Finally in regard to his politico-economic categories, Pincus fails to consider alternative ways of describing British (and colonial) factions, such as Whig versus Tory, Real versus Old Whig, Court versus Country, Republican versus liberal. Indeed, he not only ignores these existing historiographic divisions but in so doing fails to show why his are preferable, or how “Establishment Whig” versus “Patriot Whig” might overlap with the categories regularly found in the works of others. Most frustrating, though, is that he leaves the reader uncertain as how best to understand the Loyalists in Britain’s colonies. Are we, as one might assume, to think of them as Establishment Whigs who supported Prime Minister Frederick North’s putatively extractive economic policies—or in some other way? Concerning this critical question, Pincus provides the reader no guidance.
Along with historians like Bernard Bailyn, Pincus contends that colonial opposition thinkers were primarily shaped by ideological constructions. But unlike Bailyn, Pincus insists that the ideological stand-off between the colonies and Britain was a matter of disparate economic policy prescriptions and not, as is generally contended, political theories concerning contrasting views of governmental institutions and the political good. As he puts it, “The most important and hotly contested ideas in the 18th century Anglo-American political world were about how the economy functioned and what the proper role of the state was in making the economy.” But, in advancing this claim, Pincus ignores the existence, let alone relevance, of every other possibly contentious issue dividing the colonies and Britain, be it constitutional, historical (most particularly when or whether the colonies had become part of the British Realm rather than remaining part of the king’s private Dominions), political-theoretical, or even narrowly parochial.
Thus, according to Pincus, colonial and early American Patriots were singularly focused on supporting an aggressive economic development policy—so much so that politically active colonials ended up “in fact fighting on behalf of the [British] Patriot interpretation of the British constitution” and seemingly nothing else. Indeed, the colonists, according to Pincus, were not fighting in opposition to the centralizing power of Great Britain, as “countless commentators and politicians” have contended, but rather during the movement toward independence and in the Declaration of Independence, the colonists sought a “government that would aim to promote prosperity.”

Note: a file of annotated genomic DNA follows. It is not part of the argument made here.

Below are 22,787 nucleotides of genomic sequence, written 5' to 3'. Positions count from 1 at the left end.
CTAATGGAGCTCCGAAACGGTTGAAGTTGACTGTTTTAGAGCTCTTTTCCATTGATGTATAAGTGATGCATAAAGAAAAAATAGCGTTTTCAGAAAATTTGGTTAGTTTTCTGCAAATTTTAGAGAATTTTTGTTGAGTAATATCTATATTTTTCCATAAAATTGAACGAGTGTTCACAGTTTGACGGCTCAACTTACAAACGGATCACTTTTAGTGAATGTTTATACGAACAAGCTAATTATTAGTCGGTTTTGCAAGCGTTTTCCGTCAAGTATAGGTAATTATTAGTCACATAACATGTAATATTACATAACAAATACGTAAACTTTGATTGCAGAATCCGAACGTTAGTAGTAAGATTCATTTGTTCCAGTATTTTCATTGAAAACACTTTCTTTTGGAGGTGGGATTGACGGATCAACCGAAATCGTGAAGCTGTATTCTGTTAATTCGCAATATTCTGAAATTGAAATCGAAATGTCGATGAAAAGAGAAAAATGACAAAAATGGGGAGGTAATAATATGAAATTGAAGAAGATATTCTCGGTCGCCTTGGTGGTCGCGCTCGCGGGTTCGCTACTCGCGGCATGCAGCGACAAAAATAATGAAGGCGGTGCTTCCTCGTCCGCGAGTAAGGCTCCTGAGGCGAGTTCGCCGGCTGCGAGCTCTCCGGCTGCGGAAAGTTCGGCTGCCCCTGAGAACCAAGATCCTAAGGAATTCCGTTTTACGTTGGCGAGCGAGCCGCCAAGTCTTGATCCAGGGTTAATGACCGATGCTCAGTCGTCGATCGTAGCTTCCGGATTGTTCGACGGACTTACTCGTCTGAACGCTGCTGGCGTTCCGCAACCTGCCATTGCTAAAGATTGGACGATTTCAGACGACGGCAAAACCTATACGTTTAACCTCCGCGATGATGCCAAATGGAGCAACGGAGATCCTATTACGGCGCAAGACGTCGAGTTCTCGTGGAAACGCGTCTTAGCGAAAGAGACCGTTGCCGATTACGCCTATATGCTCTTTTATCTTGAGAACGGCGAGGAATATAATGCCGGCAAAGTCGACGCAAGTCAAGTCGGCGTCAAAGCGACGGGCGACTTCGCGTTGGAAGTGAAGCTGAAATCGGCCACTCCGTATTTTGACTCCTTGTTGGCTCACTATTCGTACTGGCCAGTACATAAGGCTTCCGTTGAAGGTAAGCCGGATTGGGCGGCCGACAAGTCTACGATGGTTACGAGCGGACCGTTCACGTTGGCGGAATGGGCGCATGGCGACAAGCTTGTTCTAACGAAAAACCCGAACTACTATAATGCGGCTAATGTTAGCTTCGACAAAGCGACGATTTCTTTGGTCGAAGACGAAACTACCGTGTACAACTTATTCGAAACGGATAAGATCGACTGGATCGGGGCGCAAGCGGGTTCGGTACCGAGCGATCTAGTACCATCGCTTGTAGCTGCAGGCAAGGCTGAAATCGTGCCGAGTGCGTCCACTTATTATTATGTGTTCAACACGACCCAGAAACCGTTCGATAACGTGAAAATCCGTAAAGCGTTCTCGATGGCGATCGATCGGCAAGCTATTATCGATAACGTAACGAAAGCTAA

But one wonders whether the author, in making this bold assertion, took into account such features of colonial history as the widespread hostility in most of the colonies to the first substantial effort (in 1754, at the Albany Congress) to create the outlines of a centralized state, or the opposition to a centralized state that continued well into the 19th century and the American Civil War. Making this, the heart of his argument, still less persuasive is once again the absence of compelling evidence—and the frequent repetition offered in its stead, in the middle of the book’s most critical third chapter.
Essential to Pincus’ bold thesis is showing that the authors of the Declaration, in the very document itself, advanced the aggressive economic development policies he associates with Patriot Whigs in Britain and the colonies. This, he contends, is readily demonstrable in three of the Declaration’s more than two dozen indictments against the actions of George III. They, he holds, support his view that the Declaration’s principal aim was to oppose Britain’s failure after 1760 to support state and economic development in the colonies. The mother country, that is, had: suppressed trade with Spanish America; refused to support immigration to America; and supported chattel slavery.
Although each of these three charges formed part of the colonists’ case against the king, one might want to ask whether they were in truth at the heart of the document’s argument for independence. Wasn’t it instead a constitutional argument regarding the colonists’ belief that Parliament’s jurisdiction over them was illegitimate (since, as they claimed, they were not part of the British Realm, over which Parliament governed, but instead part of the king’s Dominions) and that the king, therefore, was to be faulted for having “combined with others to subject us to a jurisdiction foreign to our constitution, and unacknowledged by our laws; giving his Assent to their Acts of pretended Legislation”?
If the foregoing was indeed at the center of the impasse between the North American colonists and Parliament, the author’s singularly narrow emphasis on differences between the colonies’ Patriots and the imperial administration over political-economic development strategies seems, at the very least, greatly exaggerated.